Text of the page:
The problem came with the reinsurance arrangements. Many international reinsurers entered the market, bringing new money into the system. Healthcare expands to consume the available money. Thus, healthcare for catastrophic events expanded to take advantage of the new reinsurers. Pricing based on historic experience proved to be inadequate, and a number of reinsurers lost money. A good bit of fraud didn’t help the situation much either.

My second opportunity occurred recently in Brazil. Once again, a new insurer, sponsored by a US company, enters the market. This time fraud played a bigger role. The healthcare providers combined forces with a few brokers and a few internal employees to significantly inflate claim expense. The problem was discovered only after extensive and detailed audits. Once the fraud was eliminated, it appears that claim costs are returning to expected levels.

These international experiences have taught me that the first step in establishing a new health plan is to build systems for reducing healthcare costs. Then, and only then, can you begin signing up customers. United Healthcare has used this approach in the US. Hopefully, I won’t need to learn the lesson a third time.

Jeff Miller.

Healthcare Financing

I have the privilege of serving on a committe of the American Academy of Actuaries that develops thoughts on the issues of small-group medical insurance. We are hopeful that our thoughts are considered useful by Members of Congress, their staff, and officials in the Obama Administration. Healthcare financing is an extremely complex topic, and yet we strive to simplify the issues and discuss the likely consequences of alternative policies.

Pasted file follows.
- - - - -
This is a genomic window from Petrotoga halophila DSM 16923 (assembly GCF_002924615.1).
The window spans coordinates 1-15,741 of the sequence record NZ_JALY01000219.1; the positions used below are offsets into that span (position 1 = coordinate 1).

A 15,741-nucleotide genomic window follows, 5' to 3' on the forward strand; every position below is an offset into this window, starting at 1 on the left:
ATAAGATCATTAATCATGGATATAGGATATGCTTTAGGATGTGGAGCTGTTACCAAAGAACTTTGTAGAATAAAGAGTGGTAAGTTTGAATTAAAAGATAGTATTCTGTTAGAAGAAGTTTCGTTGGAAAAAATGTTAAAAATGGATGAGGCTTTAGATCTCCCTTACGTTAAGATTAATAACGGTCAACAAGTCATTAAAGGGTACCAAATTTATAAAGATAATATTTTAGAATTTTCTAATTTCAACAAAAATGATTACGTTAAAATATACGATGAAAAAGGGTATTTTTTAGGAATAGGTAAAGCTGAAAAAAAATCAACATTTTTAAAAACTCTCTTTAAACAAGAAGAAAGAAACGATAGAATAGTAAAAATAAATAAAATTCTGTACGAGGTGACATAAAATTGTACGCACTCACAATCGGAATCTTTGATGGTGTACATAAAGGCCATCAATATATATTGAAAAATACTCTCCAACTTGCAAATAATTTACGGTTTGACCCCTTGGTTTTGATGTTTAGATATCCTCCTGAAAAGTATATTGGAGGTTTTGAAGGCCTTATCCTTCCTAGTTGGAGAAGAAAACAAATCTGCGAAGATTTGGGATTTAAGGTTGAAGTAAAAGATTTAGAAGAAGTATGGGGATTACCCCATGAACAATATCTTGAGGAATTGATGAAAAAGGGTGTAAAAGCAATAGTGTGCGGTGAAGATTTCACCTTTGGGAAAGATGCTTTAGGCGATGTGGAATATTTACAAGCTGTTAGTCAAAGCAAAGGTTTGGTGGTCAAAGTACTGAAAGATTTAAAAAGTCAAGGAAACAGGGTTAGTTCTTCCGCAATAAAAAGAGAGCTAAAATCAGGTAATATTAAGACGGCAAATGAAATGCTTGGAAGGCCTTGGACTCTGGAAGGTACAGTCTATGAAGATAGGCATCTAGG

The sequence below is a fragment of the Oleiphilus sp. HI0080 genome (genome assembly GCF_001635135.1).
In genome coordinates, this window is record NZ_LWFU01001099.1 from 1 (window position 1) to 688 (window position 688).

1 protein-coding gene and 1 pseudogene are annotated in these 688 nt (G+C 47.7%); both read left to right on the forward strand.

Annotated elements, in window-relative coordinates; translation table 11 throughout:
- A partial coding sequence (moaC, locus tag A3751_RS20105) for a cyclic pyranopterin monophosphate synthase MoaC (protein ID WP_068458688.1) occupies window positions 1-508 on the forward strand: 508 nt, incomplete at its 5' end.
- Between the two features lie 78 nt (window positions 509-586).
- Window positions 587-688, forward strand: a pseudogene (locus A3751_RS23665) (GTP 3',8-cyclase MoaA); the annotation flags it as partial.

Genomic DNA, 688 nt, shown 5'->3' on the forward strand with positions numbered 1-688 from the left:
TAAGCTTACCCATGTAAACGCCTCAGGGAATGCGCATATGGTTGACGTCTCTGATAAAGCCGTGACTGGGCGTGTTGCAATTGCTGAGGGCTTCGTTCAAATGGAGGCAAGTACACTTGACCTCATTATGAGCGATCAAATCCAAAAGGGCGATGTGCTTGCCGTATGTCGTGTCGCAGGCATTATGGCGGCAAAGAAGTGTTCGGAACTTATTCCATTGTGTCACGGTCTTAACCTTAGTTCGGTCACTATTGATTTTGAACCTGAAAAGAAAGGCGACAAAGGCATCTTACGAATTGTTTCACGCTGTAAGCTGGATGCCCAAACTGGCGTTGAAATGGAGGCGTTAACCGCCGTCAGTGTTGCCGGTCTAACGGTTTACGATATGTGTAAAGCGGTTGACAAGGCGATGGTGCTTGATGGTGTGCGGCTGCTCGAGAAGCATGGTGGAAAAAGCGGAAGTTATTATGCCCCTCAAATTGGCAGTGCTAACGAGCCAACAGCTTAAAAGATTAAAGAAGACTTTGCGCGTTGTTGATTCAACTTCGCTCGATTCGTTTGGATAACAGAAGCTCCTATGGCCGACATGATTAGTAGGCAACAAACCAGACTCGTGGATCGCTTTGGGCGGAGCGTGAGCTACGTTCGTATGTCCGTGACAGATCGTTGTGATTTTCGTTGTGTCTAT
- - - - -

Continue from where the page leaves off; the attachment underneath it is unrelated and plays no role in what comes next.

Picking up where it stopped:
Through all of this discussion, it is clear to me that some elements of healthcare must be considered a right, and not a privilege, by a civilized society. It is also clear that some elements of healthcare must be considered a privilege, and not a right. Someone must draw the line between these two. Further, placement of that line depends to a large degree on cost. Cost depends to a large degree on where the line is drawn. Thus, design and management of healthcare financing systems will be a challenge for many, including actuaries, for some time to come.

Healthcare financing interests many different parties, including patients, insureds (who are not yet patients), healthcare providers, payors, and governments. As actuaries, we can assist each of these parties. We must focus on their interests and their inter-relationships with the other parties.

I believe we can improve the system currently existing in the US. However, I don’t believe that systems that work in the US will necessarily be similar to systems that work in other countries. Any system in the US must recognize the entrepreneurial nature that has driven nearly all innovation since the beginning of this country. As health actuaries, I believe we will contribute to the effort to find better solutions. I also believe that those efforts will continue for many years to come, with a number of interim solutions implemented in the meantime.

Thank you.

Jeff Miller.

Actuarial Management in a Recession

This is a commercial for small actuarial consulting firms — mine and others.